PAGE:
Monday, April 27, 2009

your cellphone sounds like a mosquito to me

Canadian teens-9 are betting on teachers' and parents' aging ears to allow them to send and receive text messages and phone calls by using high-frequency tones that are inaudible to most people over thirty. Called 'mosquito' tones, these were originally marketed in South Wales to deter teenagers from loitering around stores.
The high-pitched buzzing grows uncomfortable to young people after ten minutes or so. Most people over thirty aren't aware of it at all. We all have old people disease, you see. Even those of us that don't feel particularly old.

Presbycusis - general gradual age-related hearing loss.

As you age, your ability to hear higher pitched sounds deteriorates. Soon tones you could hear well at twenty are but a memory. (Hmm...could this be why the music from the 80's doesn't sound as good as I remember it being? Naaaahhh.....) The older you get - going through your thirties, forties, etc - the less of the high tones you can distinguish.

Demonstration of mosquito tones here - how high can you hear?

The company that originally marketed the anti-loitering machine, Compound Security Systems, was taken aback when teenagers began using the irritating tones as cell phone ringtones, but soon figured out that since parents and teachers couldn't hear the ringing phones,  students were using them to text in class. The company has since come out with their own ringtone.

I had my young daughter in a waiting room the other day. The chairs were packed and she was playing on the floor with coloring paper and crayons. A young girl was sitting a few chairs down, and Rosey kept staring at her. Every once in awhile she would get up and approach her, only to frown and go sit back down. The girl finally flipped out a cell phone and answered it, saying something to her mother about how many calls she was missing. I had assumed that R was hearing the buzzing of the cellphone set on vibrate, but as we left she was complaining about a strange sound....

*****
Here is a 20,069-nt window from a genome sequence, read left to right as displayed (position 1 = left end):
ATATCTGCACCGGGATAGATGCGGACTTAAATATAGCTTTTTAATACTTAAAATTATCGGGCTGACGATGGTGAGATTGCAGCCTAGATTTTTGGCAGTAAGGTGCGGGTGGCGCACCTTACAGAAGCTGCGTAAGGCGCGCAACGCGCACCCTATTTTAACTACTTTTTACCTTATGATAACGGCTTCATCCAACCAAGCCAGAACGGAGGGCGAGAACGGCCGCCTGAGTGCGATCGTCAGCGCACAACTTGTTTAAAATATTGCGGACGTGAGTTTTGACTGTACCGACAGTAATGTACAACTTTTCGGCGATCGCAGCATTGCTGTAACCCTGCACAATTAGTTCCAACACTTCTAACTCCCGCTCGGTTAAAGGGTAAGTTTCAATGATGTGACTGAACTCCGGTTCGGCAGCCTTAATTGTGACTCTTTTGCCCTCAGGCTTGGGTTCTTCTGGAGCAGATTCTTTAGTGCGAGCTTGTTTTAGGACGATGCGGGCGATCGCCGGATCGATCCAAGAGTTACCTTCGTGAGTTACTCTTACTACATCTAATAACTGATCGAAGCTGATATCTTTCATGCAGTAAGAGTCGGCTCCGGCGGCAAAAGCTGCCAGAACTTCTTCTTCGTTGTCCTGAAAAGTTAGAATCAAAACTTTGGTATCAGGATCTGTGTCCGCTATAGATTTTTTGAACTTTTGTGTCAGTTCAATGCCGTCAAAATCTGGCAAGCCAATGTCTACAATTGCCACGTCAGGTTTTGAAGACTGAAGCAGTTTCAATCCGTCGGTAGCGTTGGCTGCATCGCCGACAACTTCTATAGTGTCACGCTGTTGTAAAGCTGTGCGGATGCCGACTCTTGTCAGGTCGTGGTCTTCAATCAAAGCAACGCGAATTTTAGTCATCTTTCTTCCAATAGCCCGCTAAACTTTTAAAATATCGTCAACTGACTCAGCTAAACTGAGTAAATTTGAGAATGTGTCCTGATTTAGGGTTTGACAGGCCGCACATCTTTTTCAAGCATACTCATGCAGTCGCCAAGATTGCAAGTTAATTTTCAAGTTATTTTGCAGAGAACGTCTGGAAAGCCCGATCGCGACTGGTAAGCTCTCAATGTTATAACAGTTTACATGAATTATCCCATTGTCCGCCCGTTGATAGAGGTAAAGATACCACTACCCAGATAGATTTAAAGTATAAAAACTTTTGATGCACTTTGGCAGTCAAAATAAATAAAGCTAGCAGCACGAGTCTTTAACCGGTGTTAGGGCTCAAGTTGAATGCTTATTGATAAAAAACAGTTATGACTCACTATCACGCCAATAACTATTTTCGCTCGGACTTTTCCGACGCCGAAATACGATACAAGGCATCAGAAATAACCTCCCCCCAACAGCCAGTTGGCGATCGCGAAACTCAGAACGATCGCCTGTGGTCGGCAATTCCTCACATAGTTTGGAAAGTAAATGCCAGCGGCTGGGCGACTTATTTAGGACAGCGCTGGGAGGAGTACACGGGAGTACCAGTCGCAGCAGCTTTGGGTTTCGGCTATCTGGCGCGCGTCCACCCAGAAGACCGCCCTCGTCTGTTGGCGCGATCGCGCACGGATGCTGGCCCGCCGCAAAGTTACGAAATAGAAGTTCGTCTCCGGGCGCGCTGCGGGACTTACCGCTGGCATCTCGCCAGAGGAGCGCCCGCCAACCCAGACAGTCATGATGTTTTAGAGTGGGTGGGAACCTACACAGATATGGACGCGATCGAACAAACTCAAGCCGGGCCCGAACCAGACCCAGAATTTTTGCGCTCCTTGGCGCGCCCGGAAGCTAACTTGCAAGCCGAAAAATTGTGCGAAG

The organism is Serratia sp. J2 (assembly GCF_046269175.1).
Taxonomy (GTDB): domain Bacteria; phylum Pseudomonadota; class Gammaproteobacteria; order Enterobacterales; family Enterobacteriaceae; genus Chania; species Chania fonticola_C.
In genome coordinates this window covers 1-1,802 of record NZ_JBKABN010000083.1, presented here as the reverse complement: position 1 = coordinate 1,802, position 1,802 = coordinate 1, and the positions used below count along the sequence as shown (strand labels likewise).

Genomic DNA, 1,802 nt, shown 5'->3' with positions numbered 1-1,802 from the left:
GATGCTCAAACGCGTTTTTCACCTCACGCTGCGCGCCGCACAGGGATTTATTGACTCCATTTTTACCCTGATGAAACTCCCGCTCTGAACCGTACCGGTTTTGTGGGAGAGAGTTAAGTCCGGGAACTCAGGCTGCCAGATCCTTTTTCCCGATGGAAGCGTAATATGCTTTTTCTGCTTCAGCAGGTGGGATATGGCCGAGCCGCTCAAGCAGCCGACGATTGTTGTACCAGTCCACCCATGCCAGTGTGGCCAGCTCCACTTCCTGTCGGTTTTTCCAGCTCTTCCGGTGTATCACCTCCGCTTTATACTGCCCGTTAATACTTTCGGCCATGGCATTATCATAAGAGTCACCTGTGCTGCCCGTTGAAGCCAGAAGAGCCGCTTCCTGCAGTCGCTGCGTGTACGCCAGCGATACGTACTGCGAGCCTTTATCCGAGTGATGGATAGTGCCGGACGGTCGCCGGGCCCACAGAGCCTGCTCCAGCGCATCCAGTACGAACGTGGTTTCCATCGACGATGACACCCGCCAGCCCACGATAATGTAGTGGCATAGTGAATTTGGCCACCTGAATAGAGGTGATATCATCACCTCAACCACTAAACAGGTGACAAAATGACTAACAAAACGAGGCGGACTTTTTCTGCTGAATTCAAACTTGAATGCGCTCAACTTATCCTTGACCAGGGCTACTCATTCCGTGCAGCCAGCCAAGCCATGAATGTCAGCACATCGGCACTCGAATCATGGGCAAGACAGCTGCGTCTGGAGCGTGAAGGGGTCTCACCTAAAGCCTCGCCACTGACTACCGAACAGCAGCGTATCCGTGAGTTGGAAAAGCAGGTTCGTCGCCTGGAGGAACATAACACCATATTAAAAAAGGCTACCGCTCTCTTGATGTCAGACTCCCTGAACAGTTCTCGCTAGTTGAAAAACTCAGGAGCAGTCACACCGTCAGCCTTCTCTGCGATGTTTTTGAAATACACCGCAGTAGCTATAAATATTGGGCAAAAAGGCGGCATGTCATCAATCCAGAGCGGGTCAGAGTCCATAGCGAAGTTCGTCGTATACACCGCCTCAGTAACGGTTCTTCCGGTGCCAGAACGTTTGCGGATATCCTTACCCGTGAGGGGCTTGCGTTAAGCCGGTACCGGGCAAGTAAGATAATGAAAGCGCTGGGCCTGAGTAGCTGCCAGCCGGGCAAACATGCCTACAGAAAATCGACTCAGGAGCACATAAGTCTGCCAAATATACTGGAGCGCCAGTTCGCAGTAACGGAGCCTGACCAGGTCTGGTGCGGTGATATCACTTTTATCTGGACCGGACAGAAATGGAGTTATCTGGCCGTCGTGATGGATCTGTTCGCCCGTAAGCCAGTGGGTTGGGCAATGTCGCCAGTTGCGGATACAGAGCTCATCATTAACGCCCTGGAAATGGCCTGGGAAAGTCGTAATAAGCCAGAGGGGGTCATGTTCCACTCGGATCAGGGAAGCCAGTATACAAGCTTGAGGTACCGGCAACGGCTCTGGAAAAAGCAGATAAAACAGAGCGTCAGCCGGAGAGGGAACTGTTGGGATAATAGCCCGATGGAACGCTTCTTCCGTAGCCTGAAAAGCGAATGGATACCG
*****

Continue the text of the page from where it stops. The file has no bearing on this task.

I really try not to sound like a grumpy old broken-eared person, but remember back when there weren't cell-phones and invisible tones and teenager repellent?
Eh, maybe this is just the presbycusis talking. It's inaudible to younger people, you know. Only us old timers can hear it.

photo by samantha celera

This is an original Canada Moms Blog post. Jessica blogs elsewhere too.

Friday, April 10, 2009

off she goes: Commander Josee Kurtz

-6My husband and I are trying to raise my young daughter to believe that she can do anything. To be fearless - to go after whatever she wants. This, of course, leads to much teasing from her older brother.
'Girls can't be cowboys, Rosey.'
Girls can't be policemen, Rosey.'
In 1989, the Canadian navy opened its doors to women on a 'trial basis' after a discrimination complaint led the Human Rights Commission to order the Forces to integrate females in all occupations. Josee Kurtz saw that landmark decision as a way to accomplish something she'd always dreamed about - a military career.  Walking into the recruitment office in her hometown of Joliette, Que, took some soul-searching and a lot of courage, but the former sea cadet toughed it out and shut her mind to any and all nay-sayers.
"There were indeed some stereotypes. There was some reluctance when we first joined," she said.

She knew that she was entering a profession dominated by men: "Let’s face it . . . a very small group of women in a crew of 225 people? You are looked at and you are tested. You are scrutinized to a certain extent. Over the years, when they realized you could do the job just as well, that scrutiny went away. Now, the navy has evolved into an organization that accommodates anyone regardless of race or gender."
This Monday, twenty years later, Commander J. Kurtz became the first female commanding officer of a major Canadian warship.

"This is probably one of the best days of my life," she beamed. "I can’t wait to take this ship to sea today. I think I was very lucky.The Navy ended up being an environment that suited my need for adventure, my need for challenge and set the stage for what has been a very rewarding career and personal experience over the past 20 years."
Kurtz hopes her promotion to commander of the HMCS Halifax would pave the way for the twenty-four female crew members and women thinking about joining the forces. ``I see myself as no different,'' she said. ``I do realize, however, that because of who I am and because of my place in time, my position is significant to many women, and they look up to what I have done.''
Commander Kurtz married an officer in the navy. After he retired, she began lobbying to go to sea - while he stays at home with their seven year old daughter. Juggling a family and navy career is an issue not just for women but for men as well, she said. "One thing that definitely was not going to work for us was to have two naval officers going to sea at different intervals with a youngster at home." 
"One of the messages I send to my sailors and my fellow officers is that perhaps they can make it work. That’s going to be their choice. It’s going to be for them to decide how they make that work."
So after the news tonight Rosey jumped up and smacked her brother on the shoulder.
'Girls CAN TOO be co-man-ders, see!!'  And then she stuck her tongue out.
Bravo Zulu, Commander Kurtz. Well done.
This is an original Canada Moms Blog Post. Jessica can be found at daysgoby.

Photo by: MCpl Robert Bottrill, Canadian Forces Combat Camera